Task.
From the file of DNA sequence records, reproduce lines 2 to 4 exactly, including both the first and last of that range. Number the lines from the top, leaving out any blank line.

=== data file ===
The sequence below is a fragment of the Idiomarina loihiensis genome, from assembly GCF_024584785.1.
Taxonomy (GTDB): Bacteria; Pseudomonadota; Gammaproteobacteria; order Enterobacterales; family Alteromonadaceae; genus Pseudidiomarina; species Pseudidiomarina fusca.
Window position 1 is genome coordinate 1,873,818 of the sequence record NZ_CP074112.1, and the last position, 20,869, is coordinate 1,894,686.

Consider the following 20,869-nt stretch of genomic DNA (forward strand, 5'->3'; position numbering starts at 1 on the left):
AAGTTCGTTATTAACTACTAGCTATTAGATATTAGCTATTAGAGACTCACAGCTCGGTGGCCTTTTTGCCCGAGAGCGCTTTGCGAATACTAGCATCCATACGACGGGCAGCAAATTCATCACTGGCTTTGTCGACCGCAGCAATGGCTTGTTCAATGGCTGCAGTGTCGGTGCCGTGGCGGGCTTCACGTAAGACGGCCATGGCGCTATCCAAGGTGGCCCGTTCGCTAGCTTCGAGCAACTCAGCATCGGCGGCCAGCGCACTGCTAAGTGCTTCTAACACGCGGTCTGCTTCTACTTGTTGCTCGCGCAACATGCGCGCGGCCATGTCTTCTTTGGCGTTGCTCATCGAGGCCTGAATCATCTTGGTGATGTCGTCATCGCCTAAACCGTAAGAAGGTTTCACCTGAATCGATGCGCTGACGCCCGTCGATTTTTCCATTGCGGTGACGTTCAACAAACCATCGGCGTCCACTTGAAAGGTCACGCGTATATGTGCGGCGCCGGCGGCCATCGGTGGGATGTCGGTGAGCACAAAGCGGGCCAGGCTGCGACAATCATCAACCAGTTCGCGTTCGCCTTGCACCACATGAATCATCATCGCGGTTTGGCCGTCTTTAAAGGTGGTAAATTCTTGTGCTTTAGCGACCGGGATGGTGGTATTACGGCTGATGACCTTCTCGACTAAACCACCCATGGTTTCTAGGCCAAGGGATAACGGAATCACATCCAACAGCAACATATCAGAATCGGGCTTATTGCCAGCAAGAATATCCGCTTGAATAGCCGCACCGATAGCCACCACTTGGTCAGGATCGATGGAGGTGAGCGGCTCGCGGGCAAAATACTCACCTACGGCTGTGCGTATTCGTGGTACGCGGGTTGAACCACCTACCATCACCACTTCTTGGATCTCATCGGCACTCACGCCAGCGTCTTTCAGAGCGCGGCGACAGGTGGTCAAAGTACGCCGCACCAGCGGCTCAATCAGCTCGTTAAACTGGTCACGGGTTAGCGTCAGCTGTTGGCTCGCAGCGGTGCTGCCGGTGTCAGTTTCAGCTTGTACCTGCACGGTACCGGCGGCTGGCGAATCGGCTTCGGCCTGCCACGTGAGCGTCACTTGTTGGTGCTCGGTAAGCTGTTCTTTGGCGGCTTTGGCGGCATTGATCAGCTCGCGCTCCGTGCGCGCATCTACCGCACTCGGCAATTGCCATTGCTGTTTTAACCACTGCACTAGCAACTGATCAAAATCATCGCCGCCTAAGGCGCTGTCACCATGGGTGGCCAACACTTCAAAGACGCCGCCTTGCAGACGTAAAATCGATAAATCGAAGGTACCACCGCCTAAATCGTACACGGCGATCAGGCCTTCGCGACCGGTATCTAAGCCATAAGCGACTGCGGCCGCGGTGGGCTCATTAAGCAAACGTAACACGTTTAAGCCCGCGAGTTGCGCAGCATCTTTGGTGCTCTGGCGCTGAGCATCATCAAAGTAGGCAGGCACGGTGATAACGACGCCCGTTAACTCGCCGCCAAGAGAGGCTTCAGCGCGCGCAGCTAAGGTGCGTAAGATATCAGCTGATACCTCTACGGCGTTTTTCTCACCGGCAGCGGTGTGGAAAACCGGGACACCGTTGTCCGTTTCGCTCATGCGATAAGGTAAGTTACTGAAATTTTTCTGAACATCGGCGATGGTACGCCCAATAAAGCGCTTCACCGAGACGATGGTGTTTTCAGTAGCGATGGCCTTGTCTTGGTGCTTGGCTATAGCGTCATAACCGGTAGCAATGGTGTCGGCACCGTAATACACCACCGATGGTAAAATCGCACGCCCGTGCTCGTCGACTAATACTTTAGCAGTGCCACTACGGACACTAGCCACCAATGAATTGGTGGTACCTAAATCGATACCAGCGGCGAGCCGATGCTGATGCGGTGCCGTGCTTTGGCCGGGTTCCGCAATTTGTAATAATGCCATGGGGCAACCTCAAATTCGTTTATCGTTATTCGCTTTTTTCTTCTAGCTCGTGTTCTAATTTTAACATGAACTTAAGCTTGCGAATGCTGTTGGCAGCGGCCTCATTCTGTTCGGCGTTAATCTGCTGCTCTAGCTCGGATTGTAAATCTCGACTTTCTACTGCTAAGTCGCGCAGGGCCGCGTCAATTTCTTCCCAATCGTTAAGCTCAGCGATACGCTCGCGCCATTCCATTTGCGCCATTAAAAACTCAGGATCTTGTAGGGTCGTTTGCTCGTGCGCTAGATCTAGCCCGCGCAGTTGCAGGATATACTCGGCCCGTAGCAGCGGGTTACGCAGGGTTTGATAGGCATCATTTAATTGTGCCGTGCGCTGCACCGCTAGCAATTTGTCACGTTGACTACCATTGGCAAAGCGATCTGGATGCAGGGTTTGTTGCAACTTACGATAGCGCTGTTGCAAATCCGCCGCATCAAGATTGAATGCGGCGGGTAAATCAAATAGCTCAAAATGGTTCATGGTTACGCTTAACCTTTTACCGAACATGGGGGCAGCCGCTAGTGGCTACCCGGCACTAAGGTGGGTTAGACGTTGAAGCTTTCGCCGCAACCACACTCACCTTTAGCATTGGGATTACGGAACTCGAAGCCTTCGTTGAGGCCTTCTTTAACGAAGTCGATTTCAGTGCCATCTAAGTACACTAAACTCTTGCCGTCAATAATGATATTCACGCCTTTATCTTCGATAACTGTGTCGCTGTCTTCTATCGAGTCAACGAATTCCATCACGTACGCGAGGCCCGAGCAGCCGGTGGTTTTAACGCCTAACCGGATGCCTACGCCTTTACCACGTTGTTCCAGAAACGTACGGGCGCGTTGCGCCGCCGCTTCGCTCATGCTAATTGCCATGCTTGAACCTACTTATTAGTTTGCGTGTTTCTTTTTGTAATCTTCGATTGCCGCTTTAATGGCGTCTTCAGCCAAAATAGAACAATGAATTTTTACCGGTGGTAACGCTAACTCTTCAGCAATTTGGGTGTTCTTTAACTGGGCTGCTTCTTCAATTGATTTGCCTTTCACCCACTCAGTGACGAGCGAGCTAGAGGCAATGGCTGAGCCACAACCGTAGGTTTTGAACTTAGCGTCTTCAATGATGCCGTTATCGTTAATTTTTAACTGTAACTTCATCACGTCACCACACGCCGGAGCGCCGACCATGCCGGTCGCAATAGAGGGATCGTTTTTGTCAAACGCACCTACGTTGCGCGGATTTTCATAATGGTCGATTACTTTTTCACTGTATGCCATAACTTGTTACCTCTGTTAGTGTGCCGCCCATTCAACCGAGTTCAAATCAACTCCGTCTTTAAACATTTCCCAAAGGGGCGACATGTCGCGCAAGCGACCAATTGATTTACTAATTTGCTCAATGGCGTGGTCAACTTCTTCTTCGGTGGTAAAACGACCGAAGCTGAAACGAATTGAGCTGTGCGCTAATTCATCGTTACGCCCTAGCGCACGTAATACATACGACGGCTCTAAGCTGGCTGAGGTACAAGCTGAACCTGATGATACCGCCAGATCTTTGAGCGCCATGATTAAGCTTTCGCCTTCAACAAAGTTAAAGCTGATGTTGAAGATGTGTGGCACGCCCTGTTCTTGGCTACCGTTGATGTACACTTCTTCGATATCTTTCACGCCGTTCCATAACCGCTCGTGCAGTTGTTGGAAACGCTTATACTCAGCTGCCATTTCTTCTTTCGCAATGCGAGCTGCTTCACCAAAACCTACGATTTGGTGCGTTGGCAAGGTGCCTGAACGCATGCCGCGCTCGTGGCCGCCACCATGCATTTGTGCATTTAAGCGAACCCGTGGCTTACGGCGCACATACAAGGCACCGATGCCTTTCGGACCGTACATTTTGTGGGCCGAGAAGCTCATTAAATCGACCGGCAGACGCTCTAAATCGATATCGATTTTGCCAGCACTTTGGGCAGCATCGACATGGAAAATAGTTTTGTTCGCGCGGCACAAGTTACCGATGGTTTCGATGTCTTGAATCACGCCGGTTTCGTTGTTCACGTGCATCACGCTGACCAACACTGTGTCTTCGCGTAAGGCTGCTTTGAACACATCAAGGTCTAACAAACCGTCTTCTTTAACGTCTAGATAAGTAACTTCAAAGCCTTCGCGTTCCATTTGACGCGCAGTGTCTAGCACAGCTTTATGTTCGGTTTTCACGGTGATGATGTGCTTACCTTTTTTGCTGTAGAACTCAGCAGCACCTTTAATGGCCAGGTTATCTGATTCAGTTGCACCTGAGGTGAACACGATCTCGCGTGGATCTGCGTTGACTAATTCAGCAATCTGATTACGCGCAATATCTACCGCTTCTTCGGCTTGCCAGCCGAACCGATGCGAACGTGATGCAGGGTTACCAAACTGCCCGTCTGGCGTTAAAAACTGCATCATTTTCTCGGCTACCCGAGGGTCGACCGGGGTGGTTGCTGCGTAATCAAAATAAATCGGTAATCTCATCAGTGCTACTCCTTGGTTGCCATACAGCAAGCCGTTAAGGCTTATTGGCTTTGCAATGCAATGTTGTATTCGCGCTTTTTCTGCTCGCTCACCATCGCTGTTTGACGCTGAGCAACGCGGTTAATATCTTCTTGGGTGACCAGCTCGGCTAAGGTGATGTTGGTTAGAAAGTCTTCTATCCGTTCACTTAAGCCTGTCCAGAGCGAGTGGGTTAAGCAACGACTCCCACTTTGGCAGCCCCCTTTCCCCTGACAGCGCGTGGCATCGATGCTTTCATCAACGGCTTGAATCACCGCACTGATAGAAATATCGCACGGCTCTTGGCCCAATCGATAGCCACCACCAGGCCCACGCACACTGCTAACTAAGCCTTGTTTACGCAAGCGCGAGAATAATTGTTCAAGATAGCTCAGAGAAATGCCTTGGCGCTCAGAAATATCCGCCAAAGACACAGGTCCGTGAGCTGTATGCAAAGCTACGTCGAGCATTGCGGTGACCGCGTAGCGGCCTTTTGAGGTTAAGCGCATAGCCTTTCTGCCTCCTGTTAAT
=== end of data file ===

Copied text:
Taxonomy (GTDB): Bacteria; Pseudomonadota; Gammaproteobacteria; order Enterobacterales; family Alteromonadaceae; genus Pseudidiomarina; species Pseudidiomarina fusca.
Window position 1 is genome coordinate 1,873,818 of the sequence record NZ_CP074112.1, and the last position, 20,869, is coordinate 1,894,686.

Consider the following 20,869-nt stretch of genomic DNA (forward strand, 5'->3'; position numbering starts at 1 on the left):